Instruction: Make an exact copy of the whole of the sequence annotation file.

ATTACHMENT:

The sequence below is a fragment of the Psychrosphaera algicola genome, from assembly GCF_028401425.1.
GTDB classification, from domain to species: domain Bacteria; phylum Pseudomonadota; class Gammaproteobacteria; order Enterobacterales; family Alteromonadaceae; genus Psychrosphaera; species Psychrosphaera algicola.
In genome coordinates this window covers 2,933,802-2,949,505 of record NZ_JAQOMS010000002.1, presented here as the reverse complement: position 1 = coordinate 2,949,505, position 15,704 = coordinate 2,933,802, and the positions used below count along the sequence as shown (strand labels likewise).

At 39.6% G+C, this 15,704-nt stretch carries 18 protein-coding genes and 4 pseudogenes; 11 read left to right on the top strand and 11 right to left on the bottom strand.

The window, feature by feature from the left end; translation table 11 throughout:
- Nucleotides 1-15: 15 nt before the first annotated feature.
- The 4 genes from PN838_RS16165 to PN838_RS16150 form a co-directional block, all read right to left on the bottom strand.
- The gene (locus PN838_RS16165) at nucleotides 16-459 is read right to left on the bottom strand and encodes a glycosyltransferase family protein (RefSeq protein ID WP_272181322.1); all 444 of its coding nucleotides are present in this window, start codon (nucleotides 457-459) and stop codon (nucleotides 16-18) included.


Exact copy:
The sequence below is a fragment of the Psychrosphaera algicola genome, from assembly GCF_028401425.1.
GTDB classification, from domain to species: domain Bacteria; phylum Pseudomonadota; class Gammaproteobacteria; order Enterobacterales; family Alteromonadaceae; genus Psychrosphaera; species Psychrosphaera algicola.
In genome coordinates this window covers 2,933,802-2,949,505 of record NZ_JAQOMS010000002.1, presented here as the reverse complement: position 1 = coordinate 2,949,505, position 15,704 = coordinate 2,933,802, and the positions used below count along the sequence as shown (strand labels likewise).

At 39.6% G+C, this 15,704-nt stretch carries 18 protein-coding genes and 4 pseudogenes; 11 read left to right on the top strand and 11 right to left on the bottom strand.

The window, feature by feature from the left end; translation table 11 throughout:
- Nucleotides 1-15: 15 nt before the first annotated feature.
- The 4 genes from PN838_RS16165 to PN838_RS16150 form a co-directional block, all read right to left on the bottom strand.
- The gene (locus PN838_RS16165) at nucleotides 16-459 is read right to left on the bottom strand and encodes a glycosyltransferase family protein (RefSeq protein ID WP_272181322.1); all 444 of its coding nucleotides are present in this window, start codon (nucleotides 457-459) and stop codon (nucleotides 16-18) included.